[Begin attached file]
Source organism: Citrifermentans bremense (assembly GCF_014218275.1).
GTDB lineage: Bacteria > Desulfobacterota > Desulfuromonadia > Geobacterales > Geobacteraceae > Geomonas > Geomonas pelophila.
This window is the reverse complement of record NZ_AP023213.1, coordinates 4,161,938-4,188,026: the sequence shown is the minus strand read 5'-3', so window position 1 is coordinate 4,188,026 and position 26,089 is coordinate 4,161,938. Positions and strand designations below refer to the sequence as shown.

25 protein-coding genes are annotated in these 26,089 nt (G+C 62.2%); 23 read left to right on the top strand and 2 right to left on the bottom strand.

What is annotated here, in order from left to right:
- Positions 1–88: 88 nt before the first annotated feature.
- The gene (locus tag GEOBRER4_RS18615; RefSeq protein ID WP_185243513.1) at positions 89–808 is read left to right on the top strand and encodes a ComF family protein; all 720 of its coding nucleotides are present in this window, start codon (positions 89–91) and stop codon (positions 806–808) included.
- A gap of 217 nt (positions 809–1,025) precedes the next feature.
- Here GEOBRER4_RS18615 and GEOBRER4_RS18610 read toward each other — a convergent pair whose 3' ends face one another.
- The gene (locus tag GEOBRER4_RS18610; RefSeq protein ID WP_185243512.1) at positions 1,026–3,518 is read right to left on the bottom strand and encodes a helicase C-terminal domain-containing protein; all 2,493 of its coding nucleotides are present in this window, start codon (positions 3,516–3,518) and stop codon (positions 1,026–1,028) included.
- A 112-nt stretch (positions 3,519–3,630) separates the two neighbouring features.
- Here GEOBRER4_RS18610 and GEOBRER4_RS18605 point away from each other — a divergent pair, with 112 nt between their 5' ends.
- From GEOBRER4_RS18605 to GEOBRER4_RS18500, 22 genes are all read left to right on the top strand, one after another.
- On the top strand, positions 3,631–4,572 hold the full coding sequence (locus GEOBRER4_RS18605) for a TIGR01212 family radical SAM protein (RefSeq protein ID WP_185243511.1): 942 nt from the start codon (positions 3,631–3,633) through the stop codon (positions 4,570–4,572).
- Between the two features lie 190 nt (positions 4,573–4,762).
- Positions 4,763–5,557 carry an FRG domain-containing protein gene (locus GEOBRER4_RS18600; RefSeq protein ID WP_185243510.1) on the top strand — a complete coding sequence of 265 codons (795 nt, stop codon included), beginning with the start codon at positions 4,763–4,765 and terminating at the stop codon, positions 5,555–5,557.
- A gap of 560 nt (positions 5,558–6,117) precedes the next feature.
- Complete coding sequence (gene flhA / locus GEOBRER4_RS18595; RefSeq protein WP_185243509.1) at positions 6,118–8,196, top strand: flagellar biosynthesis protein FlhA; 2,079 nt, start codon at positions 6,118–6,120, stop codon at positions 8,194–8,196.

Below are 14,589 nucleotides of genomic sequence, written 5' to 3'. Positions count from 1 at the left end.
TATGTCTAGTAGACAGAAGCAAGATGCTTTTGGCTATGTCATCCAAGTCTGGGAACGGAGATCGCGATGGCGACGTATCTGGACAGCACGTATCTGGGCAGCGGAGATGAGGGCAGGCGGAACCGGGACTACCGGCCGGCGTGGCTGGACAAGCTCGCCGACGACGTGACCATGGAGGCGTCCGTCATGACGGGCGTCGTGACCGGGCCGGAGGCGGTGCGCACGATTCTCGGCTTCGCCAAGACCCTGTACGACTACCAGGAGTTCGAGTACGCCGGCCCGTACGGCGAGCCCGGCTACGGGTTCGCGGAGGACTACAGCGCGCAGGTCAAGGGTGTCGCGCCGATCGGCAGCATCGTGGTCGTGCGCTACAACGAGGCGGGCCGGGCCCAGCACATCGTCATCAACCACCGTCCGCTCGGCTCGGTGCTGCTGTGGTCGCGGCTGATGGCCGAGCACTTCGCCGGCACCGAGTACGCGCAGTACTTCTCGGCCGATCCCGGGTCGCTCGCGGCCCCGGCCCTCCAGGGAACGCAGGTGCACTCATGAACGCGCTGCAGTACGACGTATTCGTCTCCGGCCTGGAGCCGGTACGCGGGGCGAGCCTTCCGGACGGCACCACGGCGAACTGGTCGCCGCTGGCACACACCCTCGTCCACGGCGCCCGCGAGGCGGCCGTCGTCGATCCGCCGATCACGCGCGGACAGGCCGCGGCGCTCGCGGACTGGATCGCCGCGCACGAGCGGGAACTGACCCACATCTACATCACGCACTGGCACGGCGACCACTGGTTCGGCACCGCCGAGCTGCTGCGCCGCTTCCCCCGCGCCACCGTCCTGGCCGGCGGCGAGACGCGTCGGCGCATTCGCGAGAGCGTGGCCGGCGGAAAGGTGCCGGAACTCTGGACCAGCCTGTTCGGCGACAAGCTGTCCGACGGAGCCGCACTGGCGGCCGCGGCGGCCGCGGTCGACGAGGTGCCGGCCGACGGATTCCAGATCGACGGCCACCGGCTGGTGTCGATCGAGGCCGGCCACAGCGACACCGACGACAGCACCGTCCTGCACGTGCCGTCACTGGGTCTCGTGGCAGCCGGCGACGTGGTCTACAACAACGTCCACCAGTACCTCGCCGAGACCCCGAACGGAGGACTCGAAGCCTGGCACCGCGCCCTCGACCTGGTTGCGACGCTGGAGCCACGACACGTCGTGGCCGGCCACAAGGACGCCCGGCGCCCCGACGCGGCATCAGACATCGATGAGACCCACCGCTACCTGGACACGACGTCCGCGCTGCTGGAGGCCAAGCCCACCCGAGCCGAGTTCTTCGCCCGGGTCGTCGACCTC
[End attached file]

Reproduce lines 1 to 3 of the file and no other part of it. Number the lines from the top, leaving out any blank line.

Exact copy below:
Source organism: Citrifermentans bremense (assembly GCF_014218275.1).
GTDB lineage: Bacteria > Desulfobacterota > Desulfuromonadia > Geobacterales > Geobacteraceae > Geomonas > Geomonas pelophila.
This window is the reverse complement of record NZ_AP023213.1, coordinates 4,161,938-4,188,026: the sequence shown is the minus strand read 5'-3', so window position 1 is coordinate 4,188,026 and position 26,089 is coordinate 4,161,938. Positions and strand designations below refer to the sequence as shown.